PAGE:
To be a mobile journalist with any hope of capturing some decent content, you’ll need a bit of kit to help you. What you buy and how much you invest depends on your needs and your circumstances. Here are some examples – go forth, test kit and create your own mojo bag. And the best way to find out about what else is on the market? Delve into someone else’s kit bag (but ask them first!)…
Jennifer D Begg runs a digital marketing consultancy and is ahead of the curve when it comes to all things content, social and mobile. It’s thanks to her that I started to dabble with mojo kit. These are her basic recommendations…
The basics plus
I’m a working mum of two so bag space is limited for me. At worst, I have my phone and an external mic that clips to my house keys. At best, I have my mojo bag with me, including pretty much everything I need. This is a topped up version of Jennifer’s list above and, for me, includes two phones – my personal one (low storage, have to delete a billion photos to be able to do anything on it) and my mojo one (64gb, enough storage to record loads, edit loads, dabble with apps loads).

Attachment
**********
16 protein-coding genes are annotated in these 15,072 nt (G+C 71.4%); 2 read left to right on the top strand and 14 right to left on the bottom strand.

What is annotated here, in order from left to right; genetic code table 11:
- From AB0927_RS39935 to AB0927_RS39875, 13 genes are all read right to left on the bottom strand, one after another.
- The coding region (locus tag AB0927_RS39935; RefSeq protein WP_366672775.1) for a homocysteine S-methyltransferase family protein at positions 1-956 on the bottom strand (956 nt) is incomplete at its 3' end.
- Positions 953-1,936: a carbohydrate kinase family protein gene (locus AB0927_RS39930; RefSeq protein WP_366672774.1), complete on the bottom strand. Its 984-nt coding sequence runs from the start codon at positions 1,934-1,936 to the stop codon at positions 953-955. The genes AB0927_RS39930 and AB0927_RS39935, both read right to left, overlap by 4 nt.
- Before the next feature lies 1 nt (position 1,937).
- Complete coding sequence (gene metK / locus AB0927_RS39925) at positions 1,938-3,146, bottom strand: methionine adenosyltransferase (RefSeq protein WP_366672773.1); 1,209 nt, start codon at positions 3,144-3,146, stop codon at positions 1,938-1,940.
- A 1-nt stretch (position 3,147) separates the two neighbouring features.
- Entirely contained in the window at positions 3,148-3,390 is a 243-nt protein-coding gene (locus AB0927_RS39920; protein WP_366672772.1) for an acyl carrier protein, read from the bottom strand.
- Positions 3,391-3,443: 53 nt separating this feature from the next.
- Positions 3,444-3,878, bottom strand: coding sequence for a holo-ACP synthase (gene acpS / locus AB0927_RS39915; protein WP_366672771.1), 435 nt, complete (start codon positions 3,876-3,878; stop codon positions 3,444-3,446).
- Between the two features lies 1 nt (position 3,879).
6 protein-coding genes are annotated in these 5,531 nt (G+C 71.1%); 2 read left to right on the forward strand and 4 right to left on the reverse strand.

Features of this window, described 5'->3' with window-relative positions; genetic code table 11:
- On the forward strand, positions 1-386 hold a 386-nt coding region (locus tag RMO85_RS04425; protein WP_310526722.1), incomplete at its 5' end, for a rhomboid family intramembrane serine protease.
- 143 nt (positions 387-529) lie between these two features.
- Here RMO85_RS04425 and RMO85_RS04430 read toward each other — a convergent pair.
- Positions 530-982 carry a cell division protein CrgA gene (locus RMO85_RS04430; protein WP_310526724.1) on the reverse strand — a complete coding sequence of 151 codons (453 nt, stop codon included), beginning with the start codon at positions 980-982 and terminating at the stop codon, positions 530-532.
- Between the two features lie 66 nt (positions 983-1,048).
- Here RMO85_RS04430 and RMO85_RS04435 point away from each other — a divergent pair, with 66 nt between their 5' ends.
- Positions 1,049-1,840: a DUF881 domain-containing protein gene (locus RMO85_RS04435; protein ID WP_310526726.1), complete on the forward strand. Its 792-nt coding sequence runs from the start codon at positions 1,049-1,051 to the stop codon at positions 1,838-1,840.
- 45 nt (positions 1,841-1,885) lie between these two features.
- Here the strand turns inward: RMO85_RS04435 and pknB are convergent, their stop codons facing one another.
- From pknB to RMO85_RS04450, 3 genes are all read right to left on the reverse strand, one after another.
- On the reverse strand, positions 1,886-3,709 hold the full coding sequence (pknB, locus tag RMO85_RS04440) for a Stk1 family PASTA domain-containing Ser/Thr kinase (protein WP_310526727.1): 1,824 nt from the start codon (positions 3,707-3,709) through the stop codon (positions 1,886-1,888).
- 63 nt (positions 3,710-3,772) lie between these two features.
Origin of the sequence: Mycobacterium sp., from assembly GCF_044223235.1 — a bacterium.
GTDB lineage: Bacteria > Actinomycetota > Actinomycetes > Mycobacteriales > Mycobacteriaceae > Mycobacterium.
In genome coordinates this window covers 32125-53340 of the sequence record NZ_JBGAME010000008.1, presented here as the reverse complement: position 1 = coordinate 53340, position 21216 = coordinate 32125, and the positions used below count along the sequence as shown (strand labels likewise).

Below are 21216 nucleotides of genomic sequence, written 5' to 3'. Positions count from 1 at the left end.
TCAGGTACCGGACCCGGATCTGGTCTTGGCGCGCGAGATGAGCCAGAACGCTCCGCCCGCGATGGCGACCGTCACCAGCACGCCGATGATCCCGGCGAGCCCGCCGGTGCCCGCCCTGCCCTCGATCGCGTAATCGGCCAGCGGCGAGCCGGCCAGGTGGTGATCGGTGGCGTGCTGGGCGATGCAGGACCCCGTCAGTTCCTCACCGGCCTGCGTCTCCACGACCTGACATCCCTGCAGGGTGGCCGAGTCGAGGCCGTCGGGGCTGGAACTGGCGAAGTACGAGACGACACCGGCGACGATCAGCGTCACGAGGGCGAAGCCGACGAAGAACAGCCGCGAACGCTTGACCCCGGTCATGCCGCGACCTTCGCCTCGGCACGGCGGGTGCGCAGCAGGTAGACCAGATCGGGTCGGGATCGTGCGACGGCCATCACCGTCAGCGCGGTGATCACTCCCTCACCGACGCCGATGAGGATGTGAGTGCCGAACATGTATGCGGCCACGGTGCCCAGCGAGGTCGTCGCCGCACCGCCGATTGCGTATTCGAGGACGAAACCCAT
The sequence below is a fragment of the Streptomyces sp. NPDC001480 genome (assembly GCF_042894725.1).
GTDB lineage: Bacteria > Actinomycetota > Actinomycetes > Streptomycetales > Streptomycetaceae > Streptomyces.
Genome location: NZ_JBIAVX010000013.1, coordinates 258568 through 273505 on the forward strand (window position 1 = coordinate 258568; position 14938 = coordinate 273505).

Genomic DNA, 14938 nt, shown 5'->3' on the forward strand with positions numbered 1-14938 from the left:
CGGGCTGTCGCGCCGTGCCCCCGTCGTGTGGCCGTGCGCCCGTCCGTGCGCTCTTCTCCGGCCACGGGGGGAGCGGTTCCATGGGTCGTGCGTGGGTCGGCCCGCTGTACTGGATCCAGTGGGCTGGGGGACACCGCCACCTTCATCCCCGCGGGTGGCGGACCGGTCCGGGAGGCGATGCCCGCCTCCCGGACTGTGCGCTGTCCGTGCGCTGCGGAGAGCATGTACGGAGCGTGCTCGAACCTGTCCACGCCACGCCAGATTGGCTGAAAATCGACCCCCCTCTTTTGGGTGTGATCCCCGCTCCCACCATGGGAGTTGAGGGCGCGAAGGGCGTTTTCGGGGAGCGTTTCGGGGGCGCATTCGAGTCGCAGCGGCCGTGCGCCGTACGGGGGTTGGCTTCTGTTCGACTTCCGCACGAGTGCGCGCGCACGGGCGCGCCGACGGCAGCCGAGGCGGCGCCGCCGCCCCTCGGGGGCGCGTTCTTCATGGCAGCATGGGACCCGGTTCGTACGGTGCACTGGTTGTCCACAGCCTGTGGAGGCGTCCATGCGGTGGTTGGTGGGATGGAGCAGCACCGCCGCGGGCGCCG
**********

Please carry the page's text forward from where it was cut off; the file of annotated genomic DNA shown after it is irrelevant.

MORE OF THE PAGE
Christian Payne, AKA, Documentally, is the king of kit bag and if there’s a new gadget or tool, he’s probably tried it. Below is his kit list for 2015 and here’s an updated 2016 version.
Robb Montgomery knows everything there is to know about making videos on a mobile phone and if you sign up for one of his Smart Film School courses you’ll find out just how much there is to learn. Robb’s knows his kit and while his weapon of choice is an iPhone, his courses give the Android alternatives too. This video shows his preferred basic mojo kit but you can read more about his gear on his website.
A microphone windscreen costs under five dollars at any music store or online, yet it’s the most important accessory for #iphonereporting
That’s according to experienced iPhone reporter Neal Augenstein. So if you’re going to invest in something, make it a wind sock or some kind of microphone. Bad audio = bad content.